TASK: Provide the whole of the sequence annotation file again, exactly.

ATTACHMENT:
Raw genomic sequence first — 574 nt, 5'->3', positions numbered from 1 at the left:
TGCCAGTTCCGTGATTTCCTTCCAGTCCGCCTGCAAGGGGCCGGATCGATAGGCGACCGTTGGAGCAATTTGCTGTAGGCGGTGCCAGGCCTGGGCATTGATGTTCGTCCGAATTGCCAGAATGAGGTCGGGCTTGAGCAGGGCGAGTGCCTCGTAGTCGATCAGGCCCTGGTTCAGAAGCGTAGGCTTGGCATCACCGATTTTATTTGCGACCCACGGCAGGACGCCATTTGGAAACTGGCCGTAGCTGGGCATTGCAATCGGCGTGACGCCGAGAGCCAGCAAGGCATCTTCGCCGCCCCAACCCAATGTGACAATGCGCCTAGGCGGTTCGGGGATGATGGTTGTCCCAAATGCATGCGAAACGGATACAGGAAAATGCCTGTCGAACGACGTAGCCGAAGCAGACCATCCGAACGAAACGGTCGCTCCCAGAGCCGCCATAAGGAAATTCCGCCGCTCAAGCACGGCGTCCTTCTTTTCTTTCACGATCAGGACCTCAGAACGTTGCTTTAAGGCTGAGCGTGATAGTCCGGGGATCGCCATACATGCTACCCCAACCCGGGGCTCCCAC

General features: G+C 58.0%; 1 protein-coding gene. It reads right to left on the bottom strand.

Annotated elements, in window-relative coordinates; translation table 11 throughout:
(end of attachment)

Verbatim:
Raw genomic sequence first — 574 nt, 5'->3', positions numbered from 1 at the left:
TGCCAGTTCCGTGATTTCCTTCCAGTCCGCCTGCAAGGGGCCGGATCGATAGGCGACCGTTGGAGCAATTTGCTGTAGGCGGTGCCAGGCCTGGGCATTGATGTTCGTCCGAATTGCCAGAATGAGGTCGGGCTTGAGCAGGGCGAGTGCCTCGTAGTCGATCAGGCCCTGGTTCAGAAGCGTAGGCTTGGCATCACCGATTTTATTTGCGACCCACGGCAGGACGCCATTTGGAAACTGGCCGTAGCTGGGCATTGCAATCGGCGTGACGCCGAGAGCCAGCAAGGCATCTTCGCCGCCCCAACCCAATGTGACAATGCGCCTAGGCGGTTCGGGGATGATGGTTGTCCCAAATGCATGCGAAACGGATACAGGAAAATGCCTGTCGAACGACGTAGCCGAAGCAGACCATCCGAACGAAACGGTCGCTCCCAGAGCCGCCATAAGGAAATTCCGCCGCTCAAGCACGGCGTCCTTCTTTTCTTTCACGATCAGGACCTCAGAACGTTGCTTTAAGGCTGAGCGTGATAGTCCGGGGATCGCCATACATGCTACCCCAACCCGGGGCTCCCAC

General features: G+C 58.0%; 1 protein-coding gene. It reads right to left on the bottom strand.

Annotated elements, in window-relative coordinates; translation table 11 throughout: